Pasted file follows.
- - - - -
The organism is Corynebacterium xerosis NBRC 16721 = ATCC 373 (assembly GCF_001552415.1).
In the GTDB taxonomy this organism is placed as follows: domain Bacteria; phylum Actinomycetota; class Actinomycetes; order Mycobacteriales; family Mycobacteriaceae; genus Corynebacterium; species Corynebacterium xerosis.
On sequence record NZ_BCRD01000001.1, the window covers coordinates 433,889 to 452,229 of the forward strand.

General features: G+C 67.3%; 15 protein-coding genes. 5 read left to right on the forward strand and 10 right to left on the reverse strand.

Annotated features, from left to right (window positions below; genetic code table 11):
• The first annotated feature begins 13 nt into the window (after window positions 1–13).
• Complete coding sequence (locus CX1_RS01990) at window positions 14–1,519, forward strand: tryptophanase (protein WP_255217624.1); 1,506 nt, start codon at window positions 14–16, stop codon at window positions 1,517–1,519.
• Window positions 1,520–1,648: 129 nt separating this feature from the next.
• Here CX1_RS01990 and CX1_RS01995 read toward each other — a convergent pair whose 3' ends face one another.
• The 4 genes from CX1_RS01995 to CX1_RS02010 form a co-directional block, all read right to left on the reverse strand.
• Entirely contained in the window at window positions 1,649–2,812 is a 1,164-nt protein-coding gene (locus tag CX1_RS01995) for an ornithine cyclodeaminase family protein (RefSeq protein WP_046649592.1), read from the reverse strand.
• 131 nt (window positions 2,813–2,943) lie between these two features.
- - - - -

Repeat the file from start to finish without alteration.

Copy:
The organism is Corynebacterium xerosis NBRC 16721 = ATCC 373 (assembly GCF_001552415.1).
In the GTDB taxonomy this organism is placed as follows: domain Bacteria; phylum Actinomycetota; class Actinomycetes; order Mycobacteriales; family Mycobacteriaceae; genus Corynebacterium; species Corynebacterium xerosis.
On sequence record NZ_BCRD01000001.1, the window covers coordinates 433,889 to 452,229 of the forward strand.

General features: G+C 67.3%; 15 protein-coding genes. 5 read left to right on the forward strand and 10 right to left on the reverse strand.

Annotated features, from left to right (window positions below; genetic code table 11):
• The first annotated feature begins 13 nt into the window (after window positions 1–13).
• Complete coding sequence (locus CX1_RS01990) at window positions 14–1,519, forward strand: tryptophanase (protein WP_255217624.1); 1,506 nt, start codon at window positions 14–16, stop codon at window positions 1,517–1,519.
• Window positions 1,520–1,648: 129 nt separating this feature from the next.
• Here CX1_RS01990 and CX1_RS01995 read toward each other — a convergent pair whose 3' ends face one another.
• The 4 genes from CX1_RS01995 to CX1_RS02010 form a co-directional block, all read right to left on the reverse strand.
• Entirely contained in the window at window positions 1,649–2,812 is a 1,164-nt protein-coding gene (locus tag CX1_RS01995) for an ornithine cyclodeaminase family protein (RefSeq protein WP_046649592.1), read from the reverse strand.
• 131 nt (window positions 2,813–2,943) lie between these two features.